Nothing to Envy: Ordinary Lives in North Korea by Barbara Demick
My rating: 4 of 5 stars
I'm closer to 3 1/2 stars than 4.
This is a fascinating report on North Korea as we have never been allowed to see it. Although Barbara Demick has only been allowed into the country several times, she did her research and interviewed many defectors to create this historical portrait of the country from the Korean War to the present.
Although it was a very interesting book, I couldn't give it 5 stars because I have been spoiled by reading books like Unbroken: A World War II Story of Survival, Resilience, and Redemption and The Immortal Life of Henrietta Lacks recently, which were such masterful expositions. Compared to these books, which had a narrow, laser-like focus, Demick's subject is so large--the history of Korea?--that it works against her. While the book portends to be a character study, there were too many stories for me to follow, and as the scenes kept changing, I gave up trying to remember who was who. There was also some repetition in events which could have been edited better.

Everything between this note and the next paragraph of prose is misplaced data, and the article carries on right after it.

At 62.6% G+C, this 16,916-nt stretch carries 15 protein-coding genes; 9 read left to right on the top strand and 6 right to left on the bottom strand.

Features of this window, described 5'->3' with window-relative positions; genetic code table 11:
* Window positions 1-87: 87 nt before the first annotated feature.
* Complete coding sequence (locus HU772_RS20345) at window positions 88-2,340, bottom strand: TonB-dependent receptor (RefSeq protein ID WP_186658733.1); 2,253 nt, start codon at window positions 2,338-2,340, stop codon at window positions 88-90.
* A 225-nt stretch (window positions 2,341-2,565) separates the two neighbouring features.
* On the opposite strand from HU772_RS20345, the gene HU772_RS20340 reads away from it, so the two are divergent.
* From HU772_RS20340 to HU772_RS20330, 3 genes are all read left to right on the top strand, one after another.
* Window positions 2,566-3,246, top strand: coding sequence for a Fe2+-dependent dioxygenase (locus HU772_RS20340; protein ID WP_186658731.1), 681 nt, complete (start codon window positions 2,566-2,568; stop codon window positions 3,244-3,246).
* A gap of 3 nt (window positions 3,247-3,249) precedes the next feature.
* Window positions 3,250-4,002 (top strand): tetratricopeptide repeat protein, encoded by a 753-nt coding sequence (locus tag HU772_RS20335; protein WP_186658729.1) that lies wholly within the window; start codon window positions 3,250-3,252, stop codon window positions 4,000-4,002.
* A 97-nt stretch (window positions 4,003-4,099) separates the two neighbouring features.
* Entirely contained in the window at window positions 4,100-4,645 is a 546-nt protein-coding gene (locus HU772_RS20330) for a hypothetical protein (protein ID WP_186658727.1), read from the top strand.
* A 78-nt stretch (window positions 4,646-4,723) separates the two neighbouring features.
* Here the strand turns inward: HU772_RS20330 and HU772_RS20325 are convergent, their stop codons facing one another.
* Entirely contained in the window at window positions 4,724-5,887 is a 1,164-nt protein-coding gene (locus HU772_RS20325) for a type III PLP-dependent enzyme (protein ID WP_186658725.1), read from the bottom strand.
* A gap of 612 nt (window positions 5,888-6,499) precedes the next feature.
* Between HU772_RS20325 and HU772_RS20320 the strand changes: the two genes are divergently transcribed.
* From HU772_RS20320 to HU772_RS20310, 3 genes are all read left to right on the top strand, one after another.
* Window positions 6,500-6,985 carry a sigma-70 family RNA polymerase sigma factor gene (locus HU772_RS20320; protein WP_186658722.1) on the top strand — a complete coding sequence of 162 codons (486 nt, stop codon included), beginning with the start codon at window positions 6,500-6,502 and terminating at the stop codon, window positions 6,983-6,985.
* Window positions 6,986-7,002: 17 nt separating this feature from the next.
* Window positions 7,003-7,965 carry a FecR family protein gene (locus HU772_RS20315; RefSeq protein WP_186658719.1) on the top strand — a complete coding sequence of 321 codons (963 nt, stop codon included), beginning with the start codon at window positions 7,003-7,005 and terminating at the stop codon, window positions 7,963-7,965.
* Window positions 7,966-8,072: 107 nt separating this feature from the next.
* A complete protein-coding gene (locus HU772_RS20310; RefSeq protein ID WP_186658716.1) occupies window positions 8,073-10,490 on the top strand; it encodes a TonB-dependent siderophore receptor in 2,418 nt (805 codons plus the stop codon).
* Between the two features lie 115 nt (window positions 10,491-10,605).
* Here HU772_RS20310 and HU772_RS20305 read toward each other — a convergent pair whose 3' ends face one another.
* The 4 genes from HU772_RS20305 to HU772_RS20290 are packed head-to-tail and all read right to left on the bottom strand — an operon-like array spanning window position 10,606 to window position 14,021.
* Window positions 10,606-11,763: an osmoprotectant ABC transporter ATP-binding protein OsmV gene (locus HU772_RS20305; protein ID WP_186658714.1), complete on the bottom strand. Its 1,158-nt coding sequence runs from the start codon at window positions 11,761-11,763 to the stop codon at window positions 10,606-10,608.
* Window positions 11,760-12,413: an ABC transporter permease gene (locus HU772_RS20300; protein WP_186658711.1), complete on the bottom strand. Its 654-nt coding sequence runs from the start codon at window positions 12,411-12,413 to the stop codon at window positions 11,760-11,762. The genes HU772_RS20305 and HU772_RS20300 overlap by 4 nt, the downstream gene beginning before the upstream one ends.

A musing...I also wonder how one can write a balanced report without getting viewpoints on both sides. I don't know in this case that it could even be possible to interview regular North Koreans, but are there some who are satisfied or content? People who have defected are obviously going to have a negative view. It's just something to keep in mind if you read this.
Despite my reservations I would still recommend this book, but just keep in mind that it's not so much about the "ordinary lives" as it is about people within the context of the whole, which is a still a fascinating subject.
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